Gas tariffs were not the only ones that have gone up with effect from July 1, 2019. Only that the power tariffs were not much of a mention, apart from a press conference. The regulator, Nepra, is usually the one making it public. Respective distribution companies have not updated the tariff sheets either. So what is one to assume? Did the power tariffs go up or not?
Here is hoping the relevant minister knows the best of the lot. Going by his press announcement, the tariffs on average will be raised by Rs1.5 per unit, on an average, for the next 15 months, to recover Rs190 billion. There is a high possibility that this increase will not be treated as part of base tariff; instead, it will be treated as an “adjustment” – much on the lines of the monthly fuel price adjustments.
So how does the government intend to go about it? The minister has stated that domestic users with consumption of up to 300 units will not have to share the burden. This takes out 39 billion power units out of the equation, making up to 38 percent of the total power consumption. As per some reports, bulk of the commercial sector will be exempted, too – there go another 7 billion units!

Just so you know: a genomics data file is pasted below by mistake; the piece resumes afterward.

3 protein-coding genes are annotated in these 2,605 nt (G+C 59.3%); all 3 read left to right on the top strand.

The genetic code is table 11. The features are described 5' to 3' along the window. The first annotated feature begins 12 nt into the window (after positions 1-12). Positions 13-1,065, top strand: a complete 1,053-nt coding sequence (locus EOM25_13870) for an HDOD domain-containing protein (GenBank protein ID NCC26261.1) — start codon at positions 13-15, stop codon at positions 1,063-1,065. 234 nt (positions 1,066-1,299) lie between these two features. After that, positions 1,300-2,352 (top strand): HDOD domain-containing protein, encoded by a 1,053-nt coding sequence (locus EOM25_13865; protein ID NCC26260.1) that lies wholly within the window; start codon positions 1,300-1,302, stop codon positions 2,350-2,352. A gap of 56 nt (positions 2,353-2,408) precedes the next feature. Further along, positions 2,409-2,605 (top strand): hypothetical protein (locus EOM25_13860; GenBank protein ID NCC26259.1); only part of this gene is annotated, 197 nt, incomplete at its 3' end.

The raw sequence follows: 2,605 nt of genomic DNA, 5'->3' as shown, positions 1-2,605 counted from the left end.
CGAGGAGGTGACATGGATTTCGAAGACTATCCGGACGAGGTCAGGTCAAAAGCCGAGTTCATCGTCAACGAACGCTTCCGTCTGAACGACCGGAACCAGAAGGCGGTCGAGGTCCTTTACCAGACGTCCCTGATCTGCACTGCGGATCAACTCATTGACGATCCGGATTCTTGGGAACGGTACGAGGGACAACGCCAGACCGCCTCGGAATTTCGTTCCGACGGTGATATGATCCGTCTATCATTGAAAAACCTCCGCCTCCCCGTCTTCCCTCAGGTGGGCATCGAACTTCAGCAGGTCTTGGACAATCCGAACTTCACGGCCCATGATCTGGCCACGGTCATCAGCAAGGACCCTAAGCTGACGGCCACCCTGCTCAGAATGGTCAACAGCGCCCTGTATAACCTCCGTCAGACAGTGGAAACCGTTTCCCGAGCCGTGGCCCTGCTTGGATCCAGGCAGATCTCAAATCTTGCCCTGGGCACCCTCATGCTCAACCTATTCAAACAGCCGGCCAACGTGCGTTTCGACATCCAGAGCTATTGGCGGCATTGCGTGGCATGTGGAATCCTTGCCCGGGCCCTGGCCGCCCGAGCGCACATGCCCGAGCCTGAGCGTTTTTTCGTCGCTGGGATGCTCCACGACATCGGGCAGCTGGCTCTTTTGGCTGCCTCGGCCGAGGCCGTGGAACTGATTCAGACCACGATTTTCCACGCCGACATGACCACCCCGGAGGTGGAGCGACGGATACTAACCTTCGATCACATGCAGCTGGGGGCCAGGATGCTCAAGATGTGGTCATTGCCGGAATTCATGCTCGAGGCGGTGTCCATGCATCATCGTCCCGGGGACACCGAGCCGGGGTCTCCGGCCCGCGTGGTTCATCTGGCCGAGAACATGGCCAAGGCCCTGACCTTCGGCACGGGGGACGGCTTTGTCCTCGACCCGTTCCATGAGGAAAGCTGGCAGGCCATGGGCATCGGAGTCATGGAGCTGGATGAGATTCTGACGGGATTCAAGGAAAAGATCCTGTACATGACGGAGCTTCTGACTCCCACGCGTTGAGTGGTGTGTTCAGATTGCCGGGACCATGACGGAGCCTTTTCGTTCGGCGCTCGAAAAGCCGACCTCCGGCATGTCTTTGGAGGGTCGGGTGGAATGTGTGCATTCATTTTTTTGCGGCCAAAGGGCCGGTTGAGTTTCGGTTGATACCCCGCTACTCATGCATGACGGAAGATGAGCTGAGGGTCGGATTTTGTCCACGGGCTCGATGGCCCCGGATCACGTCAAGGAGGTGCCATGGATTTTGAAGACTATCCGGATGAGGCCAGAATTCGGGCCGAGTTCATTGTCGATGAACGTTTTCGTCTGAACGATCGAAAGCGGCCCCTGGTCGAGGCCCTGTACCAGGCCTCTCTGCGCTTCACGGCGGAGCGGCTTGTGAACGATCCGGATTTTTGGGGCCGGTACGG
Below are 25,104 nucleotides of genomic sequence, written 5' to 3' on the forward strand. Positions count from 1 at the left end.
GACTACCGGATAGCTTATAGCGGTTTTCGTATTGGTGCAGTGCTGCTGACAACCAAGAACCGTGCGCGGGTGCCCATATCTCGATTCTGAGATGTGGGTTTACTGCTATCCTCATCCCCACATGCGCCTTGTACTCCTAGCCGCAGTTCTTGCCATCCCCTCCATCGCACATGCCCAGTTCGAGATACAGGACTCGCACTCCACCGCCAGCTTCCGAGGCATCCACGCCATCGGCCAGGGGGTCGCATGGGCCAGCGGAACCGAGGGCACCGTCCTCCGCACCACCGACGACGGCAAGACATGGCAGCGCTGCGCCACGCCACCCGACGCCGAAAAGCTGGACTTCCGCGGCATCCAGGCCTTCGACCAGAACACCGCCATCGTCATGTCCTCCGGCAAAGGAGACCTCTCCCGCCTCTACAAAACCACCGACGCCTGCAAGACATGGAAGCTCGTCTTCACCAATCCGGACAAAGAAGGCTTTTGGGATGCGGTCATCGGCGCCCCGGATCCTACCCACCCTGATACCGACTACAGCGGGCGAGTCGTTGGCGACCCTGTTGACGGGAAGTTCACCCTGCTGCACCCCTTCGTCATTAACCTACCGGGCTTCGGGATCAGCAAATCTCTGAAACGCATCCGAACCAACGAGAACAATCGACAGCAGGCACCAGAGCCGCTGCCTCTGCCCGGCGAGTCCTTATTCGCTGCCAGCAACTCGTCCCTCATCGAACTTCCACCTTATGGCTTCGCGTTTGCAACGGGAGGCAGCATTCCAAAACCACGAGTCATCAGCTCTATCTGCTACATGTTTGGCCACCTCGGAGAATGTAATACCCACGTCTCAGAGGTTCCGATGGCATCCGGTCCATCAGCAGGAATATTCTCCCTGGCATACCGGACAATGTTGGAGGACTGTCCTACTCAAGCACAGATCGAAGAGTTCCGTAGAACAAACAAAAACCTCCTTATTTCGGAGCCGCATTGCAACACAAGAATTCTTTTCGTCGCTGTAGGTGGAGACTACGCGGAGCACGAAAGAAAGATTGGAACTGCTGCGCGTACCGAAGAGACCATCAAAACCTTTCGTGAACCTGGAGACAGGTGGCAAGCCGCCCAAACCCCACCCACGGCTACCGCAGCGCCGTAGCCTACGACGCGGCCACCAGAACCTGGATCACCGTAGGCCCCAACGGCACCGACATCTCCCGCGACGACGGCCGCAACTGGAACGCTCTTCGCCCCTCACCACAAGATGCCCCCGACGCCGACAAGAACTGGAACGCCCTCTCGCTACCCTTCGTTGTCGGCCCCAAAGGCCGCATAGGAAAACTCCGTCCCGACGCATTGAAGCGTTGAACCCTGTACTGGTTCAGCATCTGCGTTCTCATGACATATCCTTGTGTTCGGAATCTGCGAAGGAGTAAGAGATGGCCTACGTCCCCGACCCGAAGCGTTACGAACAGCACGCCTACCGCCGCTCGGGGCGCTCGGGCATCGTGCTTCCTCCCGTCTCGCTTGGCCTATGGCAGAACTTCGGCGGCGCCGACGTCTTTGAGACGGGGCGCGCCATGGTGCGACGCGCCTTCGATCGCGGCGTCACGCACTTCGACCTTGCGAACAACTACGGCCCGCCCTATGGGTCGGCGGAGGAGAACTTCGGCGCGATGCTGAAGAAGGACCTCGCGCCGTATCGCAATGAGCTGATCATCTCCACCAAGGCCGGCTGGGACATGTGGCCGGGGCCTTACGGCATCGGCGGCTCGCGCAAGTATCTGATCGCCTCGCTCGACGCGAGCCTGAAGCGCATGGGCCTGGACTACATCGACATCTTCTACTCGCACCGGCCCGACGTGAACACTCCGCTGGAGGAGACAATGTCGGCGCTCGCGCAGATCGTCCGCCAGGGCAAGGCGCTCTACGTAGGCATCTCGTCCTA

The fate of industrial consumers is uncertain, though. The government, on occasions, has maintained that it will continue with the industrial support package. Recall that in January 2019, the government had extended support to the general industry to the tune of Rs3 per unit, and for the zero-rated export sector, power was priced at 7 cents per unit.
With nearly 45 percent power consumption clearly exempt from the price hike, and this excludes agriculture consumption which is another 11 percent, the burden on the consumers sharing the price increase would be much more than just Rs1.5 per unit. Assuming that the price for half the consumption remains unchanged, the price increase for the rest would be to the tune of Rs3 per unit.
In the case of zero-rated sectors, there is some room, as the currency has significantly lost its value since January 2019. That can allow the government to easily increase the rate, while keeping it close to 7 cents per unit.
It will be interesting to see the impact this increase on the PBS inflation computation. With the price hike likely to either go unnoticed or be treated as a surcharge or adjustment, expect the PBS to pay no heed to it, just as it pays no attention to the monthly fuel price adjustments.
The PBS has been guilty of overestimating inflation using simple averages. In this case, it will be underreporting it, due to methodological constraints.